Every writer has his or her (hir?) preferred writing utensil. Hemingway supposedly wrote standing up with a pencil. The Mad Hatter has his writing desk. Lady Byron’s black, fading ink is spilled all over fancy papers at the Harry Ransom Center.
I myself like all three. I take notes in books in pencil because it seems less intrusive. I take notes in class with a black Bic ballpoint pen that I also use to write in my journal. I write my papers on the computer because I’m usually writing at the last minute and don’t have time to re-write. I’m also writing my book mostly on the computer (though substantial portions in draft exist only in handwritten notes).
Everyone has their own preferences when it comes to writing. My niece (like myself at her age) insists that the paper be removed from crayons before they are used. My uncle speaks into his computer’s microphone and the computer “writes” the words. Back in the day, I refused to use pens until my teachers made me (and then I used RSVP pens, not because I liked them, but because they were the popular girls’ pen-of-choice).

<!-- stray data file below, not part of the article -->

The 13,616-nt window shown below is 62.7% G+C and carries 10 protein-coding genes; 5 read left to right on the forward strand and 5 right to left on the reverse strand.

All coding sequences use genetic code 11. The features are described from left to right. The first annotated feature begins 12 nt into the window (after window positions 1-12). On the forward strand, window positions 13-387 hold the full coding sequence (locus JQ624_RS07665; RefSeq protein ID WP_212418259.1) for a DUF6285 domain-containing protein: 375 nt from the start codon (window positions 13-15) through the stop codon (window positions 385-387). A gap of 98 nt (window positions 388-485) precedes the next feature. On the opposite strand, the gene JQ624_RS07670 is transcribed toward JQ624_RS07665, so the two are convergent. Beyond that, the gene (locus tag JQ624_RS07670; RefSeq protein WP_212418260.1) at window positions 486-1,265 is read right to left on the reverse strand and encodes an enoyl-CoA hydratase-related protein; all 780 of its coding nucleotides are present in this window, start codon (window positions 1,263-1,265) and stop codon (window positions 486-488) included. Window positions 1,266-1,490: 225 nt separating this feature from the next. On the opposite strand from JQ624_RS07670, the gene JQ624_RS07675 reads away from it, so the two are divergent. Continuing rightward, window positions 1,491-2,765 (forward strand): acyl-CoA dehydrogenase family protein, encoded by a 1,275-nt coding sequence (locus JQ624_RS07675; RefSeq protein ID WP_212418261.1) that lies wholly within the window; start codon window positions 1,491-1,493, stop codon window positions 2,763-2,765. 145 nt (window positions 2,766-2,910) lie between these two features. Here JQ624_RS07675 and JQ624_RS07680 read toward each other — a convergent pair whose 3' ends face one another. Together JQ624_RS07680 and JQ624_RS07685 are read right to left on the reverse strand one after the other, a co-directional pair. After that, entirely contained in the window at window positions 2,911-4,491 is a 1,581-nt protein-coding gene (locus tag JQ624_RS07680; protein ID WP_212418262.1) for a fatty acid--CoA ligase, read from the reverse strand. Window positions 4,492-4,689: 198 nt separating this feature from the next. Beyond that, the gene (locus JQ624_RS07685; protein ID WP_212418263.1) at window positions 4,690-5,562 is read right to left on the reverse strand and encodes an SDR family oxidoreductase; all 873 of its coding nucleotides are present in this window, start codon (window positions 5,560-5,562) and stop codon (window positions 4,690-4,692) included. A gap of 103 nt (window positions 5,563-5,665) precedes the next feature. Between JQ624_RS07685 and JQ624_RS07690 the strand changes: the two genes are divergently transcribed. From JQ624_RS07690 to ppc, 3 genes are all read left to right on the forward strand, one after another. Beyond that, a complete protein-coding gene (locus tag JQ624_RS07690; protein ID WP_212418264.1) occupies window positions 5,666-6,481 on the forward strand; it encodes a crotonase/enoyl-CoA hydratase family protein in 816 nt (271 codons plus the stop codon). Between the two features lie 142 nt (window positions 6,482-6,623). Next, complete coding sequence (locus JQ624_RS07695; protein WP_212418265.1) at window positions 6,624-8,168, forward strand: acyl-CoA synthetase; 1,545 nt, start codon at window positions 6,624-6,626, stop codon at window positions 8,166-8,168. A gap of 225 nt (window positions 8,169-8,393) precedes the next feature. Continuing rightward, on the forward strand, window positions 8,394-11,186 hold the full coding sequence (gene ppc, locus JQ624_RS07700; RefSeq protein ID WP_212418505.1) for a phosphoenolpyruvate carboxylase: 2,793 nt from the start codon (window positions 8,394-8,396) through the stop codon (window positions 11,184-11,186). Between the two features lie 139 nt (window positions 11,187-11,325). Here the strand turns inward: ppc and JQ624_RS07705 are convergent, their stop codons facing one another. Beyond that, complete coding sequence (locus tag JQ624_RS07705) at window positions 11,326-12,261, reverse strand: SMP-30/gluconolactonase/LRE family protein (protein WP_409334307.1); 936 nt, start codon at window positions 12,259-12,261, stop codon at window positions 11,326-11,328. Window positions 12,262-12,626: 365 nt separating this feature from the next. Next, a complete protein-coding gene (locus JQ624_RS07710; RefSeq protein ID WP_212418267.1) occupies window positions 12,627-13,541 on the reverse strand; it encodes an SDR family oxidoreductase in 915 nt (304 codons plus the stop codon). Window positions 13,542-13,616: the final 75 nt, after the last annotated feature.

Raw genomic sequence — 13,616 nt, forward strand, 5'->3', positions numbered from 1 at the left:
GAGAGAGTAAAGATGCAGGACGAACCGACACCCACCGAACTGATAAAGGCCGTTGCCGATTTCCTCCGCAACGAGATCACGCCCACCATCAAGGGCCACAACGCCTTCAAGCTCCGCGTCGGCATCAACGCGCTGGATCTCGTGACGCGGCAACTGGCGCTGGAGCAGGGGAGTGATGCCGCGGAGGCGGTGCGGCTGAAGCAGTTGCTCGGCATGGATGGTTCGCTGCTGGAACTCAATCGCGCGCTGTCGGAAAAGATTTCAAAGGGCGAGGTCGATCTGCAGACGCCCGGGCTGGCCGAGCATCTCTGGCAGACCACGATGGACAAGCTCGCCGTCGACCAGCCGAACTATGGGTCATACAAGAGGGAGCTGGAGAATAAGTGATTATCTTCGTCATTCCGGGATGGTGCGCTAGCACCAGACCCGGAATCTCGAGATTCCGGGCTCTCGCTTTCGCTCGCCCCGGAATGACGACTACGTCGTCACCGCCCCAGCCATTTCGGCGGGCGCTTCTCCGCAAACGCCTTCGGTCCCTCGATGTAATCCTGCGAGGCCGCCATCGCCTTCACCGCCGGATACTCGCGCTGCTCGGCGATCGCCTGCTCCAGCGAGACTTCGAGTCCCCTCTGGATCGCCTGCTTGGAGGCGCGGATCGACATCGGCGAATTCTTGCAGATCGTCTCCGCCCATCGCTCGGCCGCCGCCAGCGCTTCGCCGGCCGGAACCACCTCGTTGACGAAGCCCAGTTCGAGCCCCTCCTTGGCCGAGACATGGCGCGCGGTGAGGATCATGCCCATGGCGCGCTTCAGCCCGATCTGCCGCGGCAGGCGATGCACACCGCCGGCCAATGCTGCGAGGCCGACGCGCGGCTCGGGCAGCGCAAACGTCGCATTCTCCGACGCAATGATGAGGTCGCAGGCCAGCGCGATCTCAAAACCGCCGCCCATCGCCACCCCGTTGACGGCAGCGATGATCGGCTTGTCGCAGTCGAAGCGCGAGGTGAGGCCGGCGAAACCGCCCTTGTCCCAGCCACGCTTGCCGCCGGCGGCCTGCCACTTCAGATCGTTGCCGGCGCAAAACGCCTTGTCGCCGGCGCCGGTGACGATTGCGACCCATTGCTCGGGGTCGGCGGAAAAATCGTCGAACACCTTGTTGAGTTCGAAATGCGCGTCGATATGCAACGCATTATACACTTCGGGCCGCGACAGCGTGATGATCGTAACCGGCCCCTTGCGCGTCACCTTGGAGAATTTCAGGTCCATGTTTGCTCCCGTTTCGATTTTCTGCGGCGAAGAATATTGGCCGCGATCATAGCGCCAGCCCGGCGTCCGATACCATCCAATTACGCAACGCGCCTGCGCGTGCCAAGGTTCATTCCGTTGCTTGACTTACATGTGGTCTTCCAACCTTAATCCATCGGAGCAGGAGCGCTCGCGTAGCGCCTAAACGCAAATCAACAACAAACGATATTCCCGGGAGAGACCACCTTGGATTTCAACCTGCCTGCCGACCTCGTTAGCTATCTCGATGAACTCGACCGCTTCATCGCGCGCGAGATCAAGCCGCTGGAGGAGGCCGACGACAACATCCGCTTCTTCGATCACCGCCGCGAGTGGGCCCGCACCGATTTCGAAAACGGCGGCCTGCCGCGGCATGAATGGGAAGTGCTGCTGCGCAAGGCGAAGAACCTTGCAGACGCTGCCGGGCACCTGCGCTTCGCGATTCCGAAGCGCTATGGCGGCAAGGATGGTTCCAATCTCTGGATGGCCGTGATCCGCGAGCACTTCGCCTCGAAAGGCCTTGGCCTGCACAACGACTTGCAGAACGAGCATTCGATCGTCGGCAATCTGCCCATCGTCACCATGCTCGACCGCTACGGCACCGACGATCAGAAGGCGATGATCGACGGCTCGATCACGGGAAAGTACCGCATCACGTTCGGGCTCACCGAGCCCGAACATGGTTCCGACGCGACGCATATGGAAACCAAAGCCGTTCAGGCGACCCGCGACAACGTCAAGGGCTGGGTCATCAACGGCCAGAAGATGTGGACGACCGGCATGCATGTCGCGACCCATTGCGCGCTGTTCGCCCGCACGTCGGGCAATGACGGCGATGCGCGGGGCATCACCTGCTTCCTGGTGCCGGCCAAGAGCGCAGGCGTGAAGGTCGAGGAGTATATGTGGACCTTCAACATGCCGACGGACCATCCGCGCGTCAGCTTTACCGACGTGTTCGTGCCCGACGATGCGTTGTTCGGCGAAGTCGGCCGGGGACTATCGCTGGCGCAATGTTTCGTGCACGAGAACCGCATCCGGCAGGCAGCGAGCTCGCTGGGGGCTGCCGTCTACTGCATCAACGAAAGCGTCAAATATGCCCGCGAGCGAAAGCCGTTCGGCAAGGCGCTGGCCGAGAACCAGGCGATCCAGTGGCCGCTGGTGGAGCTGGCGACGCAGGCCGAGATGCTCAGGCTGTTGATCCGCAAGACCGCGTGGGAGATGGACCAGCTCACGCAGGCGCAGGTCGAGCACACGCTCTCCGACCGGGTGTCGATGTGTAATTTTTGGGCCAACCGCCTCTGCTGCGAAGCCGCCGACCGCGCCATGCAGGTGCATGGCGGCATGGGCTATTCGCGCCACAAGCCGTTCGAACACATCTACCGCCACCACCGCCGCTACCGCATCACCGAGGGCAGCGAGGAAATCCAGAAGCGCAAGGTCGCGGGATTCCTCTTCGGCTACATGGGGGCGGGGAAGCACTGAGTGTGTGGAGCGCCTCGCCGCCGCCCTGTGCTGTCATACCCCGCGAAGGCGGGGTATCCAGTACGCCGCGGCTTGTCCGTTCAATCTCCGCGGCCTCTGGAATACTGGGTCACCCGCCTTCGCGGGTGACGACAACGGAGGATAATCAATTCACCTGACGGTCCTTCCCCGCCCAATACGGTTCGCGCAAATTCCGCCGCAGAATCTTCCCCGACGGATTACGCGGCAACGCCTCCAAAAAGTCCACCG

It’s interesting to consider who writes with what when. I have a hunch that writing utensils affect the type of writing that gets produced, but I’m operating solely on anecdotal evidence. ‘Twill be interesting to explore more fully in later posts.
And because I can’t get through this post without geeking out, Chris Carrabba (of Dashboard Confessional) is reuniting with Further Seems Forever. Guess what this emo-nerd will be listening to tonight? Use the new Google mind-reading search feature (it’s creepy!) for more information.